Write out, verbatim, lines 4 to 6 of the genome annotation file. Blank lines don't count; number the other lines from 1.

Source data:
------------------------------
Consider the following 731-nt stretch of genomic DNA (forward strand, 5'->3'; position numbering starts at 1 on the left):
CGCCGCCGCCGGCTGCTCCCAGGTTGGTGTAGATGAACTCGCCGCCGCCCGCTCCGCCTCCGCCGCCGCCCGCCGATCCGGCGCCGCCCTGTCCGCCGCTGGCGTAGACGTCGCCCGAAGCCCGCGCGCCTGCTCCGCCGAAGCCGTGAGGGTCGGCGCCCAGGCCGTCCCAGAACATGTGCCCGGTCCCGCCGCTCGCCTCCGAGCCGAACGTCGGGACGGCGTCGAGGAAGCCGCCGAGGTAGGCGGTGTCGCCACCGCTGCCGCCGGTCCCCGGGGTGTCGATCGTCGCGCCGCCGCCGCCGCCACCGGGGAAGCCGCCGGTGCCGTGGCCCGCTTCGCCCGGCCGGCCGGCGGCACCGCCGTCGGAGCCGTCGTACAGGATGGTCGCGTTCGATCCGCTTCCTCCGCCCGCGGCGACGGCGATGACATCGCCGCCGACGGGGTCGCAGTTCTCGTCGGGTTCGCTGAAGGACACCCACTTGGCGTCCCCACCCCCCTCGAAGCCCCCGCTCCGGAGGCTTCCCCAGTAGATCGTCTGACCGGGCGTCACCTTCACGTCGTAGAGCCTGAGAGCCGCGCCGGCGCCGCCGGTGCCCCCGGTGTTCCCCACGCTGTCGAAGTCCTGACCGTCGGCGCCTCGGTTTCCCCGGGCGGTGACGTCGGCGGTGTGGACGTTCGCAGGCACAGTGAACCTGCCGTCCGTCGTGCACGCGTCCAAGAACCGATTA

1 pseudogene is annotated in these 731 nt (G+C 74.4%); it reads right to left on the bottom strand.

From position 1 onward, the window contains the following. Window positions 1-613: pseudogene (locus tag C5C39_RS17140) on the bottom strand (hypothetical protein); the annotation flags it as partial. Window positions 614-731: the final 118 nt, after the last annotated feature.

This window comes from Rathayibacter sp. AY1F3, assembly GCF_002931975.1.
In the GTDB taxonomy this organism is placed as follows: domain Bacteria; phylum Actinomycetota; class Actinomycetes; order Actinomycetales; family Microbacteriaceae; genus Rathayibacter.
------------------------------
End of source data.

From position 1 onward, the window contains the following. Window positions 1-613: pseudogene (locus tag C5C39_RS17140) on the bottom strand (hypothetical protein); the annotation flags it as partial. Window positions 614-731: the final 118 nt, after the last annotated feature.

This window comes from Rathayibacter sp. AY1F3, assembly GCF_002931975.1.
In the GTDB taxonomy this organism is placed as follows: domain Bacteria; phylum Actinomycetota; class Actinomycetes; order Actinomycetales; family Microbacteriaceae; genus Rathayibacter.